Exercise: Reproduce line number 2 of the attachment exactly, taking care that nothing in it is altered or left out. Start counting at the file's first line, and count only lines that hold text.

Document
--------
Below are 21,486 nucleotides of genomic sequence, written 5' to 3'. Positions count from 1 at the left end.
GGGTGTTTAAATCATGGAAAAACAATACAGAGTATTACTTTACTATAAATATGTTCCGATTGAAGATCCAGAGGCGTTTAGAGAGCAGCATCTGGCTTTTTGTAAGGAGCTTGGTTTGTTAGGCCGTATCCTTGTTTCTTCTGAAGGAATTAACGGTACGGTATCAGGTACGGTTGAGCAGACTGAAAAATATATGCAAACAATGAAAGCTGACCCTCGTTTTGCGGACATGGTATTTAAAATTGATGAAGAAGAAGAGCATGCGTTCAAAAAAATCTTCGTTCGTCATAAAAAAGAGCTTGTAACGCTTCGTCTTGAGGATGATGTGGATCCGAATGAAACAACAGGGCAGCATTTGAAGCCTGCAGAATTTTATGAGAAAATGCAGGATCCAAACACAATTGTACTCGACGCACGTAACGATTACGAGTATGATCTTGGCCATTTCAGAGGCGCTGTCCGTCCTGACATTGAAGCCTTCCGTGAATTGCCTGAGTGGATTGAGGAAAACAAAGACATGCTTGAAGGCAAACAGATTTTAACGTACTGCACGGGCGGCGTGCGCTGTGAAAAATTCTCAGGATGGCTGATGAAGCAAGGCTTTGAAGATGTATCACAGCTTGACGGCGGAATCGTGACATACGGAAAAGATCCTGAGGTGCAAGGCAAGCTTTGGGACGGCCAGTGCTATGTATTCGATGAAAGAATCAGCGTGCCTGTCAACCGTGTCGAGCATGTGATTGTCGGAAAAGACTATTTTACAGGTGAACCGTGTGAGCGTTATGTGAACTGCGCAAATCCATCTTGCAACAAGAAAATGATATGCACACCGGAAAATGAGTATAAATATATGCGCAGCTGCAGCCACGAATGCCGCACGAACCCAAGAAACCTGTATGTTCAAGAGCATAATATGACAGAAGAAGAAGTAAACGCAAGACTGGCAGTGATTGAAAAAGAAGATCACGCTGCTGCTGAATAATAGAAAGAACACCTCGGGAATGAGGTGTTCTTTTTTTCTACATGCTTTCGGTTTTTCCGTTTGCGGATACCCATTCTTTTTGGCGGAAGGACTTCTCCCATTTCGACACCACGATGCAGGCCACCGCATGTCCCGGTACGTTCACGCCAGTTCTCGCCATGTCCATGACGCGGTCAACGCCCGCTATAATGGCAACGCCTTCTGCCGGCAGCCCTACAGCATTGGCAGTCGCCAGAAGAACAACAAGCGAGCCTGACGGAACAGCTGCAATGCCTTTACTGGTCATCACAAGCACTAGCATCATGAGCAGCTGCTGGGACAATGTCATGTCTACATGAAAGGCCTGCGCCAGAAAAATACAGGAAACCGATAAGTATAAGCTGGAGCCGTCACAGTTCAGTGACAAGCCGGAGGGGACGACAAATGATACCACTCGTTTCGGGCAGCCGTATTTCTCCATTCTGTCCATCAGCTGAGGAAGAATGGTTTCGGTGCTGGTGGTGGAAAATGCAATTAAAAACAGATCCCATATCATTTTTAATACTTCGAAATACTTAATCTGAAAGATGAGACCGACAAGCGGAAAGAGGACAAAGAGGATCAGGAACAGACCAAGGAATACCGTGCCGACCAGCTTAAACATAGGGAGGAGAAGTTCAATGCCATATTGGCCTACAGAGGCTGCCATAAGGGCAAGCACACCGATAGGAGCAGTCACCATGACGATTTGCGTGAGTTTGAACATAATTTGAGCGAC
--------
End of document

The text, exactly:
GGGTGTTTAAATCATGGAAAAACAATACAGAGTATTACTTTACTATAAATATGTTCCGATTGAAGATCCAGAGGCGTTTAGAGAGCAGCATCTGGCTTTTTGTAAGGAGCTTGGTTTGTTAGGCCGTATCCTTGTTTCTTCTGAAGGAATTAACGGTACGGTATCAGGTACGGTTGAGCAGACTGAAAAATATATGCAAACAATGAAAGCTGACCCTCGTTTTGCGGACATGGTATTTAAAATTGATGAAGAAGAAGAGCATGCGTTCAAAAAAATCTTCGTTCGTCATAAAAAAGAGCTTGTAACGCTTCGTCTTGAGGATGATGTGGATCCGAATGAAACAACAGGGCAGCATTTGAAGCCTGCAGAATTTTATGAGAAAATGCAGGATCCAAACACAATTGTACTCGACGCACGTAACGATTACGAGTATGATCTTGGCCATTTCAGAGGCGCTGTCCGTCCTGACATTGAAGCCTTCCGTGAATTGCCTGAGTGGATTGAGGAAAACAAAGACATGCTTGAAGGCAAACAGATTTTAACGTACTGCACGGGCGGCGTGCGCTGTGAAAAATTCTCAGGATGGCTGATGAAGCAAGGCTTTGAAGATGTATCACAGCTTGACGGCGGAATCGTGACATACGGAAAAGATCCTGAGGTGCAAGGCAAGCTTTGGGACGGCCAGTGCTATGTATTCGATGAAAGAATCAGCGTGCCTGTCAACCGTGTCGAGCATGTGATTGTCGGAAAAGACTATTTTACAGGTGAACCGTGTGAGCGTTATGTGAACTGCGCAAATCCATCTTGCAACAAGAAAATGATATGCACACCGGAAAATGAGTATAAATATATGCGCAGCTGCAGCCACGAATGCCGCACGAACCCAAGAAACCTGTATGTTCAAGAGCATAATATGACAGAAGAAGAAGTAAACGCAAGACTGGCAGTGATTGAAAAAGAAGATCACGCTGCTGCTGAATAATAGAAAGAACACCTCGGGAATGAGGTGTTCTTTTTTTCTACATGCTTTCGGTTTTTCCGTTTGCGGATACCCATTCTTTTTGGCGGAAGGACTTCTCCCATTTCGACACCACGATGCAGGCCACCGCATGTCCCGGTACGTTCACGCCAGTTCTCGCCATGTCCATGACGCGGTCAACGCCCGCTATAATGGCAACGCCTTCTGCCGGCAGCCCTACAGCATTGGCAGTCGCCAGAAGAACAACAAGCGAGCCTGACGGAACAGCTGCAATGCCTTTACTGGTCATCACAAGCACTAGCATCATGAGCAGCTGCTGGGACAATGTCATGTCTACATGAAAGGCCTGCGCCAGAAAAATACAGGAAACCGATAAGTATAAGCTGGAGCCGTCACAGTTCAGTGACAAGCCGGAGGGGACGACAAATGATACCACTCGTTTCGGGCAGCCGTATTTCTCCATTCTGTCCATCAGCTGAGGAAGAATGGTTTCGGTGCTGGTGGTGGAAAATGCAATTAAAAACAGATCCCATATCATTTTTAATACTTCGAAATACTTAATCTGAAAGATGAGACCGACAAGCGGAAAGAGGACAAAGAGGATCAGGAACAGACCAAGGAATACCGTGCCGACCAGCTTAAACATAGGGAGGAGAAGTTCAATGCCATATTGGCCTACAGAGGCTGCCATAAGGGCAAGCACACCGATAGGAGCAGTCACCATGACGATTTGCGTGAGTTTGAACATAATTTGAGCGAC